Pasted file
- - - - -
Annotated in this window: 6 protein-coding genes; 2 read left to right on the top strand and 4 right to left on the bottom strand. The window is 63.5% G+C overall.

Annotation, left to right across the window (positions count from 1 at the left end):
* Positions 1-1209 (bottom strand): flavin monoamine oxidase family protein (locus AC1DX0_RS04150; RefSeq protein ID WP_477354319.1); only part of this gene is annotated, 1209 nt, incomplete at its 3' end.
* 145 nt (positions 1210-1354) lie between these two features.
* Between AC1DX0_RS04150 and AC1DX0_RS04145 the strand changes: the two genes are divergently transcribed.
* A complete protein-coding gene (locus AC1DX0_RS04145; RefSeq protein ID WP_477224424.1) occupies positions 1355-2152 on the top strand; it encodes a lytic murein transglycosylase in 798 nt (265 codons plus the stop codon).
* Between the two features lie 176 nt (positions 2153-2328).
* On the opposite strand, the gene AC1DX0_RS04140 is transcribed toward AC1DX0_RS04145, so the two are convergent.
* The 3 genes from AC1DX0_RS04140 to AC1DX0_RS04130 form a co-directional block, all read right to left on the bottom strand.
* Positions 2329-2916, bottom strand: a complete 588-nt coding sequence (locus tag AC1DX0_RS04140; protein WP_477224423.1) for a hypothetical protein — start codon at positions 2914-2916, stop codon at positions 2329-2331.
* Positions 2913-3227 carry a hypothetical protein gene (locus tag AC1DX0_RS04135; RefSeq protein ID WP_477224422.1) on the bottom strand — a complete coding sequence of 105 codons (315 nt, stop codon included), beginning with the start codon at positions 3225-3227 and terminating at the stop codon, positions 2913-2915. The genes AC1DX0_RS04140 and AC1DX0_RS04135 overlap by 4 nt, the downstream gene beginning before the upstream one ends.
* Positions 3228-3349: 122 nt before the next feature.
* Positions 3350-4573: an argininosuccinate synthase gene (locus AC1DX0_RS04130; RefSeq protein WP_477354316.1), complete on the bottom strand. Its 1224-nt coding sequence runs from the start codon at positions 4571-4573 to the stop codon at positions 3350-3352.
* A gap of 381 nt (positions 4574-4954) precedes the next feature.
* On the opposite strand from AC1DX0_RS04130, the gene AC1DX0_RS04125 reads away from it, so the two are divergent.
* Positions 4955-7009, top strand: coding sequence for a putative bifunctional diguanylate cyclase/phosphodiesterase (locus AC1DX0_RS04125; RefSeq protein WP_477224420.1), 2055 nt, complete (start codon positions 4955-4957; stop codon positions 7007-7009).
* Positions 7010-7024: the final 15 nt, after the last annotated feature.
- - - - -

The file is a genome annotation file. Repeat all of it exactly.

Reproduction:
Annotated in this window: 6 protein-coding genes; 2 read left to right on the top strand and 4 right to left on the bottom strand. The window is 63.5% G+C overall.

Annotation, left to right across the window (positions count from 1 at the left end):
* Positions 1-1209 (bottom strand): flavin monoamine oxidase family protein (locus AC1DX0_RS04150; RefSeq protein ID WP_477354319.1); only part of this gene is annotated, 1209 nt, incomplete at its 3' end.
* 145 nt (positions 1210-1354) lie between these two features.
* Between AC1DX0_RS04150 and AC1DX0_RS04145 the strand changes: the two genes are divergently transcribed.
* A complete protein-coding gene (locus AC1DX0_RS04145; RefSeq protein ID WP_477224424.1) occupies positions 1355-2152 on the top strand; it encodes a lytic murein transglycosylase in 798 nt (265 codons plus the stop codon).
* Between the two features lie 176 nt (positions 2153-2328).
* On the opposite strand, the gene AC1DX0_RS04140 is transcribed toward AC1DX0_RS04145, so the two are convergent.
* The 3 genes from AC1DX0_RS04140 to AC1DX0_RS04130 form a co-directional block, all read right to left on the bottom strand.
* Positions 2329-2916, bottom strand: a complete 588-nt coding sequence (locus tag AC1DX0_RS04140; protein WP_477224423.1) for a hypothetical protein — start codon at positions 2914-2916, stop codon at positions 2329-2331.
* Positions 2913-3227 carry a hypothetical protein gene (locus tag AC1DX0_RS04135; RefSeq protein ID WP_477224422.1) on the bottom strand — a complete coding sequence of 105 codons (315 nt, stop codon included), beginning with the start codon at positions 3225-3227 and terminating at the stop codon, positions 2913-2915. The genes AC1DX0_RS04140 and AC1DX0_RS04135 overlap by 4 nt, the downstream gene beginning before the upstream one ends.
* Positions 3228-3349: 122 nt before the next feature.
* Positions 3350-4573: an argininosuccinate synthase gene (locus AC1DX0_RS04130; RefSeq protein WP_477354316.1), complete on the bottom strand. Its 1224-nt coding sequence runs from the start codon at positions 4571-4573 to the stop codon at positions 3350-3352.
* A gap of 381 nt (positions 4574-4954) precedes the next feature.
* On the opposite strand from AC1DX0_RS04130, the gene AC1DX0_RS04125 reads away from it, so the two are divergent.
* Positions 4955-7009, top strand: coding sequence for a putative bifunctional diguanylate cyclase/phosphodiesterase (locus AC1DX0_RS04125; RefSeq protein WP_477224420.1), 2055 nt, complete (start codon positions 4955-4957; stop codon positions 7007-7009).
* Positions 7010-7024: the final 15 nt, after the last annotated feature.